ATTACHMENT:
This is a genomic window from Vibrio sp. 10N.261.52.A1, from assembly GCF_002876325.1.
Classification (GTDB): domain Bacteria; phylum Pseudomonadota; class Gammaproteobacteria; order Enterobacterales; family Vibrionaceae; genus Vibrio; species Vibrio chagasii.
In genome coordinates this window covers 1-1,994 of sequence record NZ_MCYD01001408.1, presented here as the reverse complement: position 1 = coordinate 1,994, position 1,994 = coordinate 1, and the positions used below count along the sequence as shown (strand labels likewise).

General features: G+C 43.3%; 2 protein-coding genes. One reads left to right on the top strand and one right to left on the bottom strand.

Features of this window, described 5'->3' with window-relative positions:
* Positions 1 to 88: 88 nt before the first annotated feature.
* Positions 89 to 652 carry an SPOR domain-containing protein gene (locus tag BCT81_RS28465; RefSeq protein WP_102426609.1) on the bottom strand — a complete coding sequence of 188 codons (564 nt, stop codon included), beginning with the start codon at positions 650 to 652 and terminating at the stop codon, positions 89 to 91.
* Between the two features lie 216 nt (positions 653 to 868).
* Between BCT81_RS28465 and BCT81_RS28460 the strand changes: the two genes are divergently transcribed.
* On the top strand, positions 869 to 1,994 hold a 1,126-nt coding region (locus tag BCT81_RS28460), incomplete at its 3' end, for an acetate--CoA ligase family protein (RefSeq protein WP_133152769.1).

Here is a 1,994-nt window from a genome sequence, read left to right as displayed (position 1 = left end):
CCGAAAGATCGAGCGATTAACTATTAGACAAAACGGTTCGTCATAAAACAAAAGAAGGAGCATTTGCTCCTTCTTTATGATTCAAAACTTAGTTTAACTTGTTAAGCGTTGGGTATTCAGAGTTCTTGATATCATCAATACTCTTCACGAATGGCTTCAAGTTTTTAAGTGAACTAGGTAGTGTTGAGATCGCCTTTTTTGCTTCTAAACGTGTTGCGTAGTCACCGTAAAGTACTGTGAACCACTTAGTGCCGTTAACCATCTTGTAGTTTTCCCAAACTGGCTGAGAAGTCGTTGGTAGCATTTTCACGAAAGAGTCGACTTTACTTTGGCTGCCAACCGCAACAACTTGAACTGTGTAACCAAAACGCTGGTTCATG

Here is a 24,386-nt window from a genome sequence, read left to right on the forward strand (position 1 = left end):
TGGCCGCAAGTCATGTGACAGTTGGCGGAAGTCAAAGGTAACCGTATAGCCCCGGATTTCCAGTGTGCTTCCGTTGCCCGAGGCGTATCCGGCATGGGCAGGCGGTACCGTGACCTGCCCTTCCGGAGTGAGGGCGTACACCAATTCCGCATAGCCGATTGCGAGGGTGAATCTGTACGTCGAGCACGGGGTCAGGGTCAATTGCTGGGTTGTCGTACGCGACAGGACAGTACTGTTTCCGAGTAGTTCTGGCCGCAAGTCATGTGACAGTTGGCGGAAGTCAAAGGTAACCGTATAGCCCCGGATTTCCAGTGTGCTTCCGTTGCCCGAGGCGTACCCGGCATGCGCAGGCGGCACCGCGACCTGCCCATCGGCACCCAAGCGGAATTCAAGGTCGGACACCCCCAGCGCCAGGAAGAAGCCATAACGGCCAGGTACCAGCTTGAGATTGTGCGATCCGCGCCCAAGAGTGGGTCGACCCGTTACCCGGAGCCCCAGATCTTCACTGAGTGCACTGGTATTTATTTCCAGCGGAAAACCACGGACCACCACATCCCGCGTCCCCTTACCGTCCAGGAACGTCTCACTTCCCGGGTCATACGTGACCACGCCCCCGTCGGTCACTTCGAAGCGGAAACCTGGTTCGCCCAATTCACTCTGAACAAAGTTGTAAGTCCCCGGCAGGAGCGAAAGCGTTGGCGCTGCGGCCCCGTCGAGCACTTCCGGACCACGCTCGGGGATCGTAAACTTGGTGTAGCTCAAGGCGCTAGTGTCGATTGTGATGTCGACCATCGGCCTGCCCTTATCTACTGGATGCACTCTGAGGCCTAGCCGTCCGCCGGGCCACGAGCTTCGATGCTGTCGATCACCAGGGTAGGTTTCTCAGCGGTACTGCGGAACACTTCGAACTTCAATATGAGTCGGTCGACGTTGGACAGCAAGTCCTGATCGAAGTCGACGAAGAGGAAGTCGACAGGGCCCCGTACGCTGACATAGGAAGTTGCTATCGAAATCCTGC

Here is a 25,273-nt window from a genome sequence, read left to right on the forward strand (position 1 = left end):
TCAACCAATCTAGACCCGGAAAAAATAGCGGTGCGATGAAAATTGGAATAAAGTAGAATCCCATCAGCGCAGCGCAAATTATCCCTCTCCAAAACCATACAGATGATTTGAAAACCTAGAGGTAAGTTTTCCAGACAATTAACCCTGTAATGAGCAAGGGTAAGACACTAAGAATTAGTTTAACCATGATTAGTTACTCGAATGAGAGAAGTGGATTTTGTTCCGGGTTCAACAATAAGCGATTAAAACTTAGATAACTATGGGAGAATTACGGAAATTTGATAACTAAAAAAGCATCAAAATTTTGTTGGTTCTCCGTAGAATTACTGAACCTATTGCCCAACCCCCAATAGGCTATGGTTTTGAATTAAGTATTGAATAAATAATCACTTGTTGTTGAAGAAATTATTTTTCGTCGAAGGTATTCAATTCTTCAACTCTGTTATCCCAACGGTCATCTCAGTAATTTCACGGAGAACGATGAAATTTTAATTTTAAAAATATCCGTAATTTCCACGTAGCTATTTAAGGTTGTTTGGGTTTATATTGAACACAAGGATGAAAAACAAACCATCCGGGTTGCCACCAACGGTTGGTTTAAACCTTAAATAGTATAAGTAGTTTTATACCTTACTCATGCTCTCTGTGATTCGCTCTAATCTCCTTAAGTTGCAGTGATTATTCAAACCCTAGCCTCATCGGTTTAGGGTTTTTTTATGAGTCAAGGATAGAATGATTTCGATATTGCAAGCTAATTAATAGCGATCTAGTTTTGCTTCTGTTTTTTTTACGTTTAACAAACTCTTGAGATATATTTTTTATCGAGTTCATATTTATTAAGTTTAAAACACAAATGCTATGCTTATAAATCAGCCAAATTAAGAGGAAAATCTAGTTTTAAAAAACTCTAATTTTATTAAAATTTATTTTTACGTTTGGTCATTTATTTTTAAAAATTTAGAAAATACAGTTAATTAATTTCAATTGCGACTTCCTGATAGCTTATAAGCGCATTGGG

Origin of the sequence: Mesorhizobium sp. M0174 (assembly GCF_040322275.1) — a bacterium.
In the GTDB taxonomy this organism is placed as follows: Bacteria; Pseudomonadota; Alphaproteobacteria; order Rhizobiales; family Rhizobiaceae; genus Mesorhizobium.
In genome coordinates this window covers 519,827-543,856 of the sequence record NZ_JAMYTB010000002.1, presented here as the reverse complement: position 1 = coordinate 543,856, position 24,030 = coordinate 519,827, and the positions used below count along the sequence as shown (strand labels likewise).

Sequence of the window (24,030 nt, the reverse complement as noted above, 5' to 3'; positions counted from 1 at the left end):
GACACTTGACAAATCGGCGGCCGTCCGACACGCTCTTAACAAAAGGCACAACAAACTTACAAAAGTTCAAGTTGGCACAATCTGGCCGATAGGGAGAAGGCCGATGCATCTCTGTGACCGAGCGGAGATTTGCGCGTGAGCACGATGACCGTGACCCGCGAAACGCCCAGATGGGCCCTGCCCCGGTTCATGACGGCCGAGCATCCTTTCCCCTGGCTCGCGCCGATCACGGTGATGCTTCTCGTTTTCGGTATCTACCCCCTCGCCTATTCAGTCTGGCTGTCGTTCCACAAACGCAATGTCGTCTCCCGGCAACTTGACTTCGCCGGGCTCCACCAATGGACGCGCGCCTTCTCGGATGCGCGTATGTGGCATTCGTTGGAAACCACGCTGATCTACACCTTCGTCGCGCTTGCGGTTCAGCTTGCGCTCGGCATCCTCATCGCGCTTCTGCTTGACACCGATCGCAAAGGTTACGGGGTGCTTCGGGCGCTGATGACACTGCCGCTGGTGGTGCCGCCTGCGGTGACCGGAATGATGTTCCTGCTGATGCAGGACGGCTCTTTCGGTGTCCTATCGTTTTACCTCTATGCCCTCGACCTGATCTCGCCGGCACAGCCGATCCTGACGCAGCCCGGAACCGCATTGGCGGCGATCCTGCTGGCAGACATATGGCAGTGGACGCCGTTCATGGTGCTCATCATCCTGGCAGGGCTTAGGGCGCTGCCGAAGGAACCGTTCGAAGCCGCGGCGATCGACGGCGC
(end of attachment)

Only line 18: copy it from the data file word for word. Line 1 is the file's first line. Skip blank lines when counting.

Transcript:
In the GTDB taxonomy this organism is placed as follows: Bacteria; Pseudomonadota; Alphaproteobacteria; order Rhizobiales; family Rhizobiaceae; genus Mesorhizobium.